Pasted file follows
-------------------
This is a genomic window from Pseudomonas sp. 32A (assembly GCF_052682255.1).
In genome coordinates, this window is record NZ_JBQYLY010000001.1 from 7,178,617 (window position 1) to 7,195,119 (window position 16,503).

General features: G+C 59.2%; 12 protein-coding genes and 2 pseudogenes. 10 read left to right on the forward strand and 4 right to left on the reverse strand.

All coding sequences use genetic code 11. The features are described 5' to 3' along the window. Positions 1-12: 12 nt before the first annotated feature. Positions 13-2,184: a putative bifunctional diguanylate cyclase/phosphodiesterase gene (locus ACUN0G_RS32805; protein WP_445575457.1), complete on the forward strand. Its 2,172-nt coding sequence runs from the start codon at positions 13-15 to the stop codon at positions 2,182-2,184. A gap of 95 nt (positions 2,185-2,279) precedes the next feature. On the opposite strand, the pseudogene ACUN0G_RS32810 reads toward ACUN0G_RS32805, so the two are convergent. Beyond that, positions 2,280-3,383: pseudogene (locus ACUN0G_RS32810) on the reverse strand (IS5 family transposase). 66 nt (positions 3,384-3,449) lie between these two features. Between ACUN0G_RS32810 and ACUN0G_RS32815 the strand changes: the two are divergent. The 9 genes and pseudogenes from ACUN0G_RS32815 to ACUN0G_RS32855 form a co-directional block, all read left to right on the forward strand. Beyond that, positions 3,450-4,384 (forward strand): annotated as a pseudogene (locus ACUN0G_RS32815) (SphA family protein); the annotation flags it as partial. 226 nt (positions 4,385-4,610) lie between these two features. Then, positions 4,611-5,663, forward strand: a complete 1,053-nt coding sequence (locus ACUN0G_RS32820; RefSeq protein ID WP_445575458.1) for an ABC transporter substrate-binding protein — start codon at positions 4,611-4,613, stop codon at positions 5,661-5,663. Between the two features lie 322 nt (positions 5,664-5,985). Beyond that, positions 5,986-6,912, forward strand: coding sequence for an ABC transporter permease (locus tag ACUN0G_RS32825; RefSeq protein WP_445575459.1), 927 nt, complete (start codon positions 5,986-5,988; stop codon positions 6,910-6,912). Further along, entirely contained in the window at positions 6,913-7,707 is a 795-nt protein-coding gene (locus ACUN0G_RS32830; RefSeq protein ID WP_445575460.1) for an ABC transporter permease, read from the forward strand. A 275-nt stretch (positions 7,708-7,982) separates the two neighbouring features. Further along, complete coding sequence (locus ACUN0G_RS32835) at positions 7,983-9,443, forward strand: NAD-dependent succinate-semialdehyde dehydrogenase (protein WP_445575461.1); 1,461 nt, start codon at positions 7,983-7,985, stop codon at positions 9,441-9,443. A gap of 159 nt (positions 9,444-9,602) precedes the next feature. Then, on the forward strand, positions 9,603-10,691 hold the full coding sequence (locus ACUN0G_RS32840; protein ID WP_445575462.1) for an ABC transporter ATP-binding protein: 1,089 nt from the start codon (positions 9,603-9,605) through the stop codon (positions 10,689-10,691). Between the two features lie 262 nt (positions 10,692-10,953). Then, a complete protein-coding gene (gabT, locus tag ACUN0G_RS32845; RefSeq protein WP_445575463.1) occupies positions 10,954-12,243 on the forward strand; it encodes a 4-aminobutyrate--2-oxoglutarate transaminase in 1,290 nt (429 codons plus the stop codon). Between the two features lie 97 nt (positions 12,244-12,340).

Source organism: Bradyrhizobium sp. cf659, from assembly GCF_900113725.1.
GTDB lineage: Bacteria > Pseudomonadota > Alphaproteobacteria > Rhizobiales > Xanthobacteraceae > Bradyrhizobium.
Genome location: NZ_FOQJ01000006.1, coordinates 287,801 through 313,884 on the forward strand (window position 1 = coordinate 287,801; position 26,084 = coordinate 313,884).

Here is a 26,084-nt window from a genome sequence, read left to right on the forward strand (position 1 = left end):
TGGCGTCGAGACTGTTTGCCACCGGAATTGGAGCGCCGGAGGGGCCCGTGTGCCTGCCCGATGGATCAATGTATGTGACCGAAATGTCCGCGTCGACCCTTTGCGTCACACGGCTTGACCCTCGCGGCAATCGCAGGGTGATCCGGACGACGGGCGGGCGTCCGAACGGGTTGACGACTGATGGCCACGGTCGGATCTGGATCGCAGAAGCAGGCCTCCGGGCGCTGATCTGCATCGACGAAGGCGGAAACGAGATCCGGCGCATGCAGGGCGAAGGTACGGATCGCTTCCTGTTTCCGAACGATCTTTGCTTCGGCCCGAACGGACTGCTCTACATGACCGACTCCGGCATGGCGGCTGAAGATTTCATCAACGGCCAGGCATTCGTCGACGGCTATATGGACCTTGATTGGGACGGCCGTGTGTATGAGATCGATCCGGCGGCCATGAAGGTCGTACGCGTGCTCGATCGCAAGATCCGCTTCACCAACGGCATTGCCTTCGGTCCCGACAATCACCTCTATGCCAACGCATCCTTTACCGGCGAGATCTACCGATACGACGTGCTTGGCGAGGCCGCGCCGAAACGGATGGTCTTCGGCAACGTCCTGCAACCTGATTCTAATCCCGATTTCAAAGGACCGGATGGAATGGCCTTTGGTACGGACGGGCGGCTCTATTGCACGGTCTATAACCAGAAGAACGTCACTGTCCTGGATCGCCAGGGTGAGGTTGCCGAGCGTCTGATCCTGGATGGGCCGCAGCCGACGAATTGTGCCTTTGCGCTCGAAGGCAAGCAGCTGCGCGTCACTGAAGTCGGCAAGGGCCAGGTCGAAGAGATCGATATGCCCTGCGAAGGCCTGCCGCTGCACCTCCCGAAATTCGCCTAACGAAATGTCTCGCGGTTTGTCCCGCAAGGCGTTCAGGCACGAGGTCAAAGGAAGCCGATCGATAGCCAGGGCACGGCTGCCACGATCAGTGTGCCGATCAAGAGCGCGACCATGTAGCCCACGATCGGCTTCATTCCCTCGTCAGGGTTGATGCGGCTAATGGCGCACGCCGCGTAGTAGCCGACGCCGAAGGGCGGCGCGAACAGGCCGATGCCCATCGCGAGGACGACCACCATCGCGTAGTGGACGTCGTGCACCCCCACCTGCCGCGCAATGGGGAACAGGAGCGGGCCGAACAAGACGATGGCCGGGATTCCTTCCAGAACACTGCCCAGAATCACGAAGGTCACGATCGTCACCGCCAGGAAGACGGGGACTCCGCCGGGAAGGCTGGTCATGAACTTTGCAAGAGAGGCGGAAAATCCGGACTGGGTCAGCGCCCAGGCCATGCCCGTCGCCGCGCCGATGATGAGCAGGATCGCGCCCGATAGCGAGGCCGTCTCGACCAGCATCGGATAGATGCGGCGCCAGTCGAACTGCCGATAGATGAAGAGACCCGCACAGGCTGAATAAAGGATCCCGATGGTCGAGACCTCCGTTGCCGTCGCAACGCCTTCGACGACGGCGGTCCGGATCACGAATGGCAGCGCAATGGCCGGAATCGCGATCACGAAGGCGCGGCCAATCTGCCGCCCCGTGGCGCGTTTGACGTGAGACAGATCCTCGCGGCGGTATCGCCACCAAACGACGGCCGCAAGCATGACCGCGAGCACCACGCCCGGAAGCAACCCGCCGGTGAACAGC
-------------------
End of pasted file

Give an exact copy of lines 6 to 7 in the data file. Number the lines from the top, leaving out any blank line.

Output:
GTDB lineage: Bacteria > Pseudomonadota > Alphaproteobacteria > Rhizobiales > Xanthobacteraceae > Bradyrhizobium.
Genome location: NZ_FOQJ01000006.1, coordinates 287,801 through 313,884 on the forward strand (window position 1 = coordinate 287,801; position 26,084 = coordinate 313,884).